groovy KidsIMMI, owner of SafeGuard seats, created a video for Westfield Washington Schools to help teach kids how to properly buckle up on the school bus. Featuring local teachers, locations, and lots and lots of Westfield kids, “Groovy Bus” will help kids correctly buckle up for years to come. “My son and my niece both did it,” Lori said, “and they had a blast doing it. After seeing the video put together they thought it was a pretty catchy tune. Every once in a while I’ll catch him kind of humming it,” she laughed. “But I thought it was really cute. I thought it was fun. I thought it was very instructional on how to do the seat belts.

“IMMI is excited to provide a fun, catchy video featuring many of Westfield’s own to help Westfield Washington Schools train their students on this new, beneficial safety feature on their travel buses,” said Tom Anthony, president and owner of IMMI. “The district’s commitment to better protect children on these buses that often travel on the interstate at higher rates of speed is commendable and forward-thinking, and we’re proud to partner with them in this endeavor.”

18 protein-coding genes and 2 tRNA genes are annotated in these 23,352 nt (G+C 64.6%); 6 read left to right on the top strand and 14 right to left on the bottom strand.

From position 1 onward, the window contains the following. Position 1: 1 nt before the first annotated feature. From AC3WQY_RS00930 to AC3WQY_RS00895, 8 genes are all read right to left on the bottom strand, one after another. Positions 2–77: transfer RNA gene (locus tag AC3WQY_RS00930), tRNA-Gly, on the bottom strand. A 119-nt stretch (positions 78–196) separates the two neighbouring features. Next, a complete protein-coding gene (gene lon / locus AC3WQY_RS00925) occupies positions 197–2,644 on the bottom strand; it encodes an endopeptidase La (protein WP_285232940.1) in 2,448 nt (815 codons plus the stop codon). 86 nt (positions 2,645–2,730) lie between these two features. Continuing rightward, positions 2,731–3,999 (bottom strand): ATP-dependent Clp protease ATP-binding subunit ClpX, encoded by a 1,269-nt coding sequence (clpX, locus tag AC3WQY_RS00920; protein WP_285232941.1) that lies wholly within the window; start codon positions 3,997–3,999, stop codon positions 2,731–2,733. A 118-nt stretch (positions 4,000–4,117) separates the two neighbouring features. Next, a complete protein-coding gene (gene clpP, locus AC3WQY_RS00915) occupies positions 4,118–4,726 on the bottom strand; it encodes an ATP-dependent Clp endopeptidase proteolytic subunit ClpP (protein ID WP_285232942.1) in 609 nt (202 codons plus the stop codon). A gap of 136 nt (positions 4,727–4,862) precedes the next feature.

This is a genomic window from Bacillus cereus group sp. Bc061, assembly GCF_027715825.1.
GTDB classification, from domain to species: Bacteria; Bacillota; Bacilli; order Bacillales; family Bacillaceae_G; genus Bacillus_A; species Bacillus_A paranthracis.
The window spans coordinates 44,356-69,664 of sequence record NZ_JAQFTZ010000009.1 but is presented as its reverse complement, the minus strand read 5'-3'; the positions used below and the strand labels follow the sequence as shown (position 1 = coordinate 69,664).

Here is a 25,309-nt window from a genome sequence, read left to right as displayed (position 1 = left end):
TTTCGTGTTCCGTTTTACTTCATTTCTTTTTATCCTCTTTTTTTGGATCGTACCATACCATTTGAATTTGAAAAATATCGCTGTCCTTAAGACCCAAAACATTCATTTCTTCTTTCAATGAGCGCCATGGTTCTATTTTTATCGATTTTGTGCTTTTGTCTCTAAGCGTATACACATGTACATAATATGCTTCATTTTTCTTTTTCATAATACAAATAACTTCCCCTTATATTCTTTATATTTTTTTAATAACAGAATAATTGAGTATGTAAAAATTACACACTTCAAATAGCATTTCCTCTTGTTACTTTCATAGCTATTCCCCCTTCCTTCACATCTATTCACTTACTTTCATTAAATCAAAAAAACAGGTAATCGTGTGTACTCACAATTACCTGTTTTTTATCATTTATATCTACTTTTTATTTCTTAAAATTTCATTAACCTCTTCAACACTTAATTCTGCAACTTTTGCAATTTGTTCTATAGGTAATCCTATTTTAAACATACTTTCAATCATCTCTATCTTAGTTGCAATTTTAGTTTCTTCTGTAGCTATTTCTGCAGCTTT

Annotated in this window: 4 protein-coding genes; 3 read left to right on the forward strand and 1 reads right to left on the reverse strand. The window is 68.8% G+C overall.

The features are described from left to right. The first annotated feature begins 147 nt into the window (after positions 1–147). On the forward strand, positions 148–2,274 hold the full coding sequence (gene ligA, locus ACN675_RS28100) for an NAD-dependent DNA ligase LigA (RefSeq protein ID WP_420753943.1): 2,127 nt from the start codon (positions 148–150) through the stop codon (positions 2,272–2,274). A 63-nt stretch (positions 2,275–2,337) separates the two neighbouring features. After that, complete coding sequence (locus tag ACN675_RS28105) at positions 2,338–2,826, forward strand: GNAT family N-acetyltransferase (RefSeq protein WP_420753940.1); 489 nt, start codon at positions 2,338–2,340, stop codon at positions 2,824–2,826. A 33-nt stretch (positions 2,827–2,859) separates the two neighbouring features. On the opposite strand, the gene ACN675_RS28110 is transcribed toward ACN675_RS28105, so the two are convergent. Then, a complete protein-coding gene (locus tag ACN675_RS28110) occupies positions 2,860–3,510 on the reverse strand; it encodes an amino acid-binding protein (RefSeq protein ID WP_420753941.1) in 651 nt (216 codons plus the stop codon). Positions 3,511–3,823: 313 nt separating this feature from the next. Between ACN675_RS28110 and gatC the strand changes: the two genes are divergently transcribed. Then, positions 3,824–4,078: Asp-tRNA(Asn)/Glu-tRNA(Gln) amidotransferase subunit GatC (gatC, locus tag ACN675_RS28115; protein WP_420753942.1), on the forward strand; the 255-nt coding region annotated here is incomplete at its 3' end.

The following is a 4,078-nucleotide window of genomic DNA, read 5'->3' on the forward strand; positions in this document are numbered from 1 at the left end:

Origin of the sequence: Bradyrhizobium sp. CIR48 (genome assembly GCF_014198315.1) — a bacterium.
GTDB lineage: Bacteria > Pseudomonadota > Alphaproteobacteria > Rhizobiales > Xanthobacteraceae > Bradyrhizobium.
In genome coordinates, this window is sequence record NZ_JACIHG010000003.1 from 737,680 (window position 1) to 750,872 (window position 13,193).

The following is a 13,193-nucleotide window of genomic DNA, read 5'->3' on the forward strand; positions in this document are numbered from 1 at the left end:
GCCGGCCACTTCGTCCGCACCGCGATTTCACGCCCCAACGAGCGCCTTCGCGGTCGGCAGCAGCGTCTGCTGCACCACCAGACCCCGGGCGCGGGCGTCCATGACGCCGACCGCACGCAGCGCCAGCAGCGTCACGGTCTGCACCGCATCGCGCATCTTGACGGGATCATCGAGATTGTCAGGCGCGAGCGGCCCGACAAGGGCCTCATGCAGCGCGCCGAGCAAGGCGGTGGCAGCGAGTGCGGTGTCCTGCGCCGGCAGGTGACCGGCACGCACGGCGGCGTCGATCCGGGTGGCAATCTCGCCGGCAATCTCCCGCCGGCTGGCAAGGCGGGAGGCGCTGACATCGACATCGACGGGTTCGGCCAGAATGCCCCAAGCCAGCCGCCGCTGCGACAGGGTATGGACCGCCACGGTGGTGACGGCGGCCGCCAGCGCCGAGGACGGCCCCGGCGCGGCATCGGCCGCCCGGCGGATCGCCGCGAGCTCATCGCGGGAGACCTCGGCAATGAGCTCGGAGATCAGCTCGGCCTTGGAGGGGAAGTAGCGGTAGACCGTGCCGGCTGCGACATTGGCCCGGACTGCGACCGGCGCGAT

The “Groovy Bus” song will also be given to other school districts that have SafeGuard lap-shoulder belts on their buses, so that they can put their own creative and unique production into it. You can check out the “Groovy Bus” video below.